Wolfire, developer of Overgrowth, managed to create a lot of buzz for its game before it was even released – in fact, the game still isn’t out, but John Graham, one of four people on the team, says that it doesn’t matter. You can and should create buzz as an indie even if your game isn’t finished.
“When you’re beginning a company you have to figure out how you want to approach that issue,” he says. Most traditional PR mandates, such as only showing off finished assets, never mentioning the competition, and avoiding direct interaction with press, “They all act as excuses to cut down the flow of information between you and the outside world,” he says. “You can’t afford to cut down on that information flow.”
Wolfire calls their PR tactic open development. The three major goals are to make noise, make friends in the industry, and build a community around their game. “Like other internet-related phenomena, these three pillars kind of cross pollinate each other,” says Graham.
His first advice was to be open. “Lots of people want to know what it’s like to be a developer,” Graham noted, so you can leverage that to get some views. Keep it real, and just try different things. For Overgrowth, the team just started talking about their tech first, and their concept art. “Game design posts are always great because every game designer has their own idea of what’s fun,” he said, reminding us that “It’s ok to be silly too.”
To that end, he showed a video they’d done showing their level editing tools, done with a humorous and ridiculous voiceover. It managed to get over 20,000 views.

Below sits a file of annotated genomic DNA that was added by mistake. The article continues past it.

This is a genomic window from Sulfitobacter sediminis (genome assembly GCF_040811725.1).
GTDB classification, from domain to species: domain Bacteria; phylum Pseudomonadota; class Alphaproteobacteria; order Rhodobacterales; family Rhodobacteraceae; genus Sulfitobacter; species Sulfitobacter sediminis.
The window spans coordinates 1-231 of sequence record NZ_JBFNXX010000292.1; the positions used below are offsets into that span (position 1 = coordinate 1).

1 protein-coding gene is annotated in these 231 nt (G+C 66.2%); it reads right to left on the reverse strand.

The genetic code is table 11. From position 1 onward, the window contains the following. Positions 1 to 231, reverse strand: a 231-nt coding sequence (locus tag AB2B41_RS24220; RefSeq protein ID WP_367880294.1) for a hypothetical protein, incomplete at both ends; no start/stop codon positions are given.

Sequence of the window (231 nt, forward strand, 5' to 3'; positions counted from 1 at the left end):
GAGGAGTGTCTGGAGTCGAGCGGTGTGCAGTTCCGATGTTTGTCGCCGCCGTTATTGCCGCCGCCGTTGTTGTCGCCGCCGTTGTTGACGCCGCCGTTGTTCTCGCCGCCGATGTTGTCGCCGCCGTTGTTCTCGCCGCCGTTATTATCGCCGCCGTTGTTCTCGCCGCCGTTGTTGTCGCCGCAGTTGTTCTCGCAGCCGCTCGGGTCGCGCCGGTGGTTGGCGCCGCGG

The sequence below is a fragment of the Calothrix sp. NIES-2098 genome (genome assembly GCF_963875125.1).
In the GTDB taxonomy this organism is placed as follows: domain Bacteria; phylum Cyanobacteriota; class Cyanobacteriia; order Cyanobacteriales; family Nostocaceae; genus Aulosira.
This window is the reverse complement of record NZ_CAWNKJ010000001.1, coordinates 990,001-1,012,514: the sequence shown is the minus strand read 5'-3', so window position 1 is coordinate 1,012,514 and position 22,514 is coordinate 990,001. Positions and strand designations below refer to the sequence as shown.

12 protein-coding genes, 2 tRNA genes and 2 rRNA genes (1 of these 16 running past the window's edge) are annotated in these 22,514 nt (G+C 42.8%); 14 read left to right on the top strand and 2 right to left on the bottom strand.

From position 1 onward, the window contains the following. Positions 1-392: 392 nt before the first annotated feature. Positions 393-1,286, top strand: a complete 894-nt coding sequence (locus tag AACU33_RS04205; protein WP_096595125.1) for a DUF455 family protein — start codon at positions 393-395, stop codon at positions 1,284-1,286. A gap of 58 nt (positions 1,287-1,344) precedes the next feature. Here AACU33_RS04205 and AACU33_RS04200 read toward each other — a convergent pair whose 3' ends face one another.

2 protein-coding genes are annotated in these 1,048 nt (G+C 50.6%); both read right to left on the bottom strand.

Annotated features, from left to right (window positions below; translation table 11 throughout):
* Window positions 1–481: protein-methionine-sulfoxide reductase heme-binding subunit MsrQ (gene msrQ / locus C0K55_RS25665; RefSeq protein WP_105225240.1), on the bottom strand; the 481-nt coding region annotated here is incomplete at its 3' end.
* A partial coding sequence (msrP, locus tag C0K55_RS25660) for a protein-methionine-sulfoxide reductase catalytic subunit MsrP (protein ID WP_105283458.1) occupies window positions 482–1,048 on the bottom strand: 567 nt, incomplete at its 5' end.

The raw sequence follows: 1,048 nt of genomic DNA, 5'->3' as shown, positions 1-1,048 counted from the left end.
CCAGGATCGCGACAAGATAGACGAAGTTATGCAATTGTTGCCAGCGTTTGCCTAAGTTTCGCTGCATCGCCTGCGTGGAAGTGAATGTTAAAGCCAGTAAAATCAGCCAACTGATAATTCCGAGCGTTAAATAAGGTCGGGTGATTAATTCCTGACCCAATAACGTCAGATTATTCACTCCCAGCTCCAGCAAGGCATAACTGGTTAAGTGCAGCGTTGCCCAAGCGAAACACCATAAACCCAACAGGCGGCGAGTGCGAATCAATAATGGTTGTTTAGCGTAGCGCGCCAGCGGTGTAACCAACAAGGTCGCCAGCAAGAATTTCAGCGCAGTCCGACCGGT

“When you’re just starting out, cold emails are pretty much what’s gonna happen,” he said. It’s hard to know what’s going on when they don’t respond whether it’s in their spam or “they just don’t like you,” but keep trying.
In the offline space, you should go meet local indies. He admitted that being in San Francisco makes that easier than it may be in some other places, but it’s still good to try. “The fact you’re all here [at GDC] is a good thing, because you’ve got a great opportunity in front of you. Remember that conference does not equal vacation,” he said.
You should also get out there and meet the press. If you do, “you’re not the random dude, they’re actually like ‘oh, that was the guy in the lumberjack beard who showed me his game.’”
The number one thing, of course, is blogs. Find reasons for people to visit you, and make them stay. “One thing that worked out for us was using OpenGL, and reaching out to the Mac and Linux communities,” said Graham. Reaching out to smaller communities will often get them to evangelize you.
Adding mod support was an instant community booster, because it’s “something you can do by design to support and build a community.”
“Communication is a two-way street,” he reminded attendees. “You can’t just give info out, you have to absorb some.” Wolfire went out and asked for questions from the community – and the number one request was for Graham to do an interpretive dance about Overgrowth while wearing a kilt – so he did.
Other useful on-site devices include forums, public IRC, or a live chat widget, which Graham is usually on himself. “Offsite, we try to leverage all the social media we can,” referring to Facebook, Twitter, YouTube, and the like. “It’s basically free so you might as well try it. It might be depressing at first because it’ll be like a ghost town, but if you keep at it people will come.”
Now, they have over 1,600 preorders for their game based on their own grassroots PR. “About 1/3 of our sales were driven by Facebook and Twitter,” he said. “It wasn’t so much that we’d built a Facebook and twitter presence, it was more that people just wanted to talk about it.”
“There’s always going to be some new social media thing,” he said. “As a small company, your best strength is that agility. So don’t be afraid to start that new thing. One final PR tip – if you’ve got a chance to speak at GDC, you’ve got to say yes.”